July 2022, Vol. 249, No. 7


Ongoing Journey of Composite Repairs

By Casey Whalen, Global Engineering Manager, Clock Spring NRI 

Carbon steel has been used for over a century as the standard material for pipelines and piping systems. Throughout that time, countless new discoveries, techniques and improvements have been made and recorded – so much so that the new pipelines laid today share almost nothing with their ancestors beyond their cylindrical shape.

However, to those who are uninformed about carbon steel and pipe manufacturing, or integrity maintenance, a carbon steel pipe is just a carbon steel pipe. A vintage girth weld just means an old weld and, besides, welding is just welding, right? Of course not, but this is the view of those who are not actively surrounded by the impact of our perpetual progress forward.  

With that in mind, let’s discuss a similar journey along a parallel track and look at the recent advances in composite repair materials and technologies on pipelines. 

Simply put, a composite repair is a combination of resins and fabrics that are applied over a damaged pipe area to restore any lost strength and to help minimize or prevent future damage. Often, these resins consist of epoxy, polyurethane, or vinyl esters, but can contain more unique resins based on thermal or environmental needs.  

Similarly, most composite repair systems use fiberglass for general repairs, carbon fiber for high-strength reinforcement or other types of custom fabrics based on unique needs. These combinations of fabric and resin are then applied over a damaged section of pipe usually suffering from wall loss or mechanical damage.  

With the correct engineering, testing and application, composite repairs can bring many damaged pipes back into full service. Typical benefits of using a composite repair include being light weight, cost-effective, durable, safe and expediate to repair, just to name a few.

The first composite repair system created and used in pipeline repair was the Clock Spring system. The Clock Spring system is a precured composite with unidirectional fabric support oriented in the hoop direction. The Clock Spring system was thoroughly tested for wall loss features as well as dents.  

Some more innovative uses have seen technology put on, in perhaps a slightly altered version, as casing spacers and crack arrestors for new construction. One of the more forward-thinking test programs that were run was with regard to the longevity of a Clock Spring.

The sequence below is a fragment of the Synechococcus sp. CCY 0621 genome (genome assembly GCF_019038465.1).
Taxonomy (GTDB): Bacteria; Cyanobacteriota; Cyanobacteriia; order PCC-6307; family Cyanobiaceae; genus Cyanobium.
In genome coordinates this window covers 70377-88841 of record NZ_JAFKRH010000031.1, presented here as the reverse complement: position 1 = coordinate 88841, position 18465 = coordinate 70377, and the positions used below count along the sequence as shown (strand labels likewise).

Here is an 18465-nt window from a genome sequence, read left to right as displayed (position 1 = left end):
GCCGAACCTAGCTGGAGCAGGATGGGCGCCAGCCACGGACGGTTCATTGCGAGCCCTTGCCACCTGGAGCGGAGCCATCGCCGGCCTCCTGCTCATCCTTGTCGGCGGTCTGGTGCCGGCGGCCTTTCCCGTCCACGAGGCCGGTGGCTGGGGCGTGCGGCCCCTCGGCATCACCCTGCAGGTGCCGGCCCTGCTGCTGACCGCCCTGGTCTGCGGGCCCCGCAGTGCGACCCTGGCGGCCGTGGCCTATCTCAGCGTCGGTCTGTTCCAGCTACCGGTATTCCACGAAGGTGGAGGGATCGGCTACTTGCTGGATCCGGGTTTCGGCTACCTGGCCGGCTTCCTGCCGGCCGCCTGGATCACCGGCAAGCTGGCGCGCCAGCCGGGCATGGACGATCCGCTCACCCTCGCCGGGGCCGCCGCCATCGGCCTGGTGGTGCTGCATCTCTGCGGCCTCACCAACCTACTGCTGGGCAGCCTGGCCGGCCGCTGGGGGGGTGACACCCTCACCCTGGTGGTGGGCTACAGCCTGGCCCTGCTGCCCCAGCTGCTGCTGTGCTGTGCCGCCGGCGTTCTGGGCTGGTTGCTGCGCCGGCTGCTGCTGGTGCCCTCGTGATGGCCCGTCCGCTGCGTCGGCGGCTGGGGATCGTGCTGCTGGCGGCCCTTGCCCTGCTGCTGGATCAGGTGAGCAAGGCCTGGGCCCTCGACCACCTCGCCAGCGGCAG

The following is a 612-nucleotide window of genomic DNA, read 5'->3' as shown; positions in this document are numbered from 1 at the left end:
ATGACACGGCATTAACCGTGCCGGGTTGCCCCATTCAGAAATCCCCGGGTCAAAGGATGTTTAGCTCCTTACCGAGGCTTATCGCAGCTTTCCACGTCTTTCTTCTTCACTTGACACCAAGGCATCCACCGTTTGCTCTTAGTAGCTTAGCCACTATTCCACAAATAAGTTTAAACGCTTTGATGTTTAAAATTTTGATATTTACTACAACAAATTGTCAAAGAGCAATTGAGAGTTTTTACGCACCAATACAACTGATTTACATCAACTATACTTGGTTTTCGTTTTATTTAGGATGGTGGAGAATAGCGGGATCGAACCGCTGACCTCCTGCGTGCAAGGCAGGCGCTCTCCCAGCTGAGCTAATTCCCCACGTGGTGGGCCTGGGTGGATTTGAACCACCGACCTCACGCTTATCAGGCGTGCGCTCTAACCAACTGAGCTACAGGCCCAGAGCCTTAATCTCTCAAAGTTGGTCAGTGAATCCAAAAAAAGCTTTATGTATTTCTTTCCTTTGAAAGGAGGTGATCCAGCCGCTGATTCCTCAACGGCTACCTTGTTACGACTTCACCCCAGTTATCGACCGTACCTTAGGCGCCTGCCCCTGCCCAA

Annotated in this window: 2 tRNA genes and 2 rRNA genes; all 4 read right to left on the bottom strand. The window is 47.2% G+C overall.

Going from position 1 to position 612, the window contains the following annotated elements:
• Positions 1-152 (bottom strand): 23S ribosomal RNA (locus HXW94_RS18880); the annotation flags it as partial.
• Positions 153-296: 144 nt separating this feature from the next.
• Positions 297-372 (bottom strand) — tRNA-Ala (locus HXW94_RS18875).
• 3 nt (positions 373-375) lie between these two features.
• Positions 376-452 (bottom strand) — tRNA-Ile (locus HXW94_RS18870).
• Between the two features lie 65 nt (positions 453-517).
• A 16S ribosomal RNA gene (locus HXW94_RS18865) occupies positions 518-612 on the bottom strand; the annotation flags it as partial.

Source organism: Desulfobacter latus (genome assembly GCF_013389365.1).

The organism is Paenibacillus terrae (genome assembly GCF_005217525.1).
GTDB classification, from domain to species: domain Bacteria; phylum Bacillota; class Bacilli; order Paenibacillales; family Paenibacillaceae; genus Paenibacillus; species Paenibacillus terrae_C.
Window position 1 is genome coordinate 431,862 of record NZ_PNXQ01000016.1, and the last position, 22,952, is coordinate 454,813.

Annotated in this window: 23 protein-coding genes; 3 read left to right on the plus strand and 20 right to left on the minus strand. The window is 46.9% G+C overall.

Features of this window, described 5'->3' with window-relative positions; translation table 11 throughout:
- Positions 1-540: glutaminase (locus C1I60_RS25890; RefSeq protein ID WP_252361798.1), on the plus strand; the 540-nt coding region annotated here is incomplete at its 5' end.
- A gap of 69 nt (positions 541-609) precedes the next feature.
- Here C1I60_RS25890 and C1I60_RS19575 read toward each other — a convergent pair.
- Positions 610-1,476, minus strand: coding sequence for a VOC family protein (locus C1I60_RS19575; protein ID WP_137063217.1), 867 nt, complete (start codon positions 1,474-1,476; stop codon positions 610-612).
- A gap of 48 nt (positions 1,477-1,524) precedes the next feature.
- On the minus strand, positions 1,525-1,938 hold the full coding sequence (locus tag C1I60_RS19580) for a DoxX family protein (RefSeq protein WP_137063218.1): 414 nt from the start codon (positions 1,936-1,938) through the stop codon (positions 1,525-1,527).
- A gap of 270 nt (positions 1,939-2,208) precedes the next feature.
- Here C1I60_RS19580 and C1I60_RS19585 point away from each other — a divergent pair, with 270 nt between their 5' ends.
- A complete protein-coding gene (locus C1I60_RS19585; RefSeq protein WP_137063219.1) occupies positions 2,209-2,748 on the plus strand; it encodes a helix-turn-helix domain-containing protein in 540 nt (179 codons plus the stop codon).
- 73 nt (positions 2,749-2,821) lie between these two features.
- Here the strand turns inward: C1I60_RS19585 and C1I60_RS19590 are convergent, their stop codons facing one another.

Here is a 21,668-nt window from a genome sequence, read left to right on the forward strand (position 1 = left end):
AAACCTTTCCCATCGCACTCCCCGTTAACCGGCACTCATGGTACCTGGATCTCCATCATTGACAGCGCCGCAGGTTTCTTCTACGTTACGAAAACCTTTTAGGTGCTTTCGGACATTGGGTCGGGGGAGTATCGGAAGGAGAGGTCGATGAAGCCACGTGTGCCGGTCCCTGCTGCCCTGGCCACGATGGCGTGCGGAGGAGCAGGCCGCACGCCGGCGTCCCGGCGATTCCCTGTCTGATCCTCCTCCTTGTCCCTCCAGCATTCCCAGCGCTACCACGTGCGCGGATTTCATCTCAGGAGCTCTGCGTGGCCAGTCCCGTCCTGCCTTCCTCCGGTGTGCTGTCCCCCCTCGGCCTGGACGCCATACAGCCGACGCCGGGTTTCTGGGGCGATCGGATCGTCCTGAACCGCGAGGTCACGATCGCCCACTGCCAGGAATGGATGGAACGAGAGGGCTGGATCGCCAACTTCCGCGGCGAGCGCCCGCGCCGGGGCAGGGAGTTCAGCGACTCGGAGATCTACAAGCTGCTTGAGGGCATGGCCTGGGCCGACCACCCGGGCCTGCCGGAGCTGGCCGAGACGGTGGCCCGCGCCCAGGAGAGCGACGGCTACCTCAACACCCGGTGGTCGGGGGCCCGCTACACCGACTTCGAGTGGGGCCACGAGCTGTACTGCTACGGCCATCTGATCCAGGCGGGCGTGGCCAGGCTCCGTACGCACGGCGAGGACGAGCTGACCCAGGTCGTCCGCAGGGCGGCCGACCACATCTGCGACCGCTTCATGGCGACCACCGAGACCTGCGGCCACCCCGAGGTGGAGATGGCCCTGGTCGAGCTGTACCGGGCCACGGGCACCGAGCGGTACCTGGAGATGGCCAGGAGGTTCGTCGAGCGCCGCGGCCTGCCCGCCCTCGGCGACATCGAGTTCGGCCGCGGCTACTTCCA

Using a standard creep-rupture test scenario, Clock Spring samples were loaded and held until eventual failure occurred.  

Using these test results alongside an engineering analysis on a per-defect basis, CSNRI demonstrated that under continuous use, this repair method can last more than 50 years in most conditions.  

However, as the saying goes, trust but verify. CSNRI obtained an in-service Clock Spring on a section of pipe that was installed in 1995, which was removed recently from service intact.  

With a 25-year-old sample on hand, end caps were welded on the 24-inch  (609.6-mm-) spool and pressurized. With the worst defect identified on the pipe as a 12-inch- (304.8-mm) long, 63% deep defect, any significant weakening of the Clock Spring could result in a failure within the repair zone.  

After several pressure increases and 5-minute holds, the pipe burst outside of the repair zone at 2,180 psi (150.3 bar), which is more than three times the maximum allowable operating pressure (MAOP) of this pipe. It’s probably safe to say, there are likely very few other repair systems with this type of real-world data to reference. 

Use of composite repairs has become a commonly accepted repair technique for corrosion and dents, but this article isn’t about origins, it’s about advancements and changes.   

One of the biggest changes that has occurred is the use of composite material, specifically CSNRI’s Atlas repair system, on longitudinal crack or crack-like features, including seam-weld anomalies.

Starting in 2015, the Atlas repair system has been involved in three unique crack Joint Industry Programs (JIPs) and nearly a dozen client-specific test programs.  

With testing in burst and extensive cyclic fatigue testing (across hundreds of repair samples), the Atlas repair system is now successfully repairing defects previously thought unrepairable by composites only 10 years ago.  

How is this possible? Atlas is a high-modulus, bidirectional, carbon fiber and epoxy system that is field-applied to ensure a tight fit around the pipe.